At some stage during your civil dispute, you may have to attend a hearing at a county court.
Here are six areas to be aware of when you attend court for the first time.
1) When should you attend court?
The court will write to you detailing the date, time, court and court address.
The number of times you will have to attend court will vary, depending on the complexity of your case.
When you receive your court dates, if for any reason you can not attend, let the court know as soon as possible, to reduce the amount of time you have to wait for a new court date.
2) What happens when you arrive at the court?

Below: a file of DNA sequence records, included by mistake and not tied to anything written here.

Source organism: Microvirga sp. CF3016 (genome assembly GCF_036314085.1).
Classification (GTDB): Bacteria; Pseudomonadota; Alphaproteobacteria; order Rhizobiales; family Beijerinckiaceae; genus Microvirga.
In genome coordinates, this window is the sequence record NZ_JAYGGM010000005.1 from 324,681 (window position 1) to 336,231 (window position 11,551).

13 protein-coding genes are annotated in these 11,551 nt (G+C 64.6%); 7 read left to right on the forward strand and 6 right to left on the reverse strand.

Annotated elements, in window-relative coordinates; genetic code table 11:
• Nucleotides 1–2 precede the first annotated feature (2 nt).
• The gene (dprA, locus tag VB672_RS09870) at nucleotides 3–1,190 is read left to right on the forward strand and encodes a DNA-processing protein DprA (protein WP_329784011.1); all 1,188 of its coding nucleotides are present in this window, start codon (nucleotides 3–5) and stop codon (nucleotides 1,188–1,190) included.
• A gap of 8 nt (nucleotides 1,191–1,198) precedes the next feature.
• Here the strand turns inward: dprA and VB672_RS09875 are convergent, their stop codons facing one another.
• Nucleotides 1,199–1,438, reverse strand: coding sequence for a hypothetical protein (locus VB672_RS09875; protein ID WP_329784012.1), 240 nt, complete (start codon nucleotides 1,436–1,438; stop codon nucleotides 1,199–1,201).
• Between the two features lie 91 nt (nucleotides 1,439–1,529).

When you arrive at the court, you will have to go through security checks, like the ones used at airports.
The checks will involve security staff looking inside your bags and scanning you using a metal detector. Some courts have a scanning doorway that they will ask you to walk through.
Security checks are standard practice and everyone, including your legal representative or McKenzie Friend, will be checked every time they enter the court building.
Once inside the building, go to the information or usher’s desk to let them know you have arrived and to find out where your case will be heard.
You can also check the court boards to view the hearings listings. Look for your name on the list.
Within each court there are numbered courtrooms where a judge sits, and cases are allocated to each individual courtroom.
If your surname is Smith and you are taking A. Another Company Ltd to court, your case will be listed as Smith v A. Another Company Ltd. If it is the company that is taking you to court, the name order will be in reverse: A. Another Company Ltd v Smith.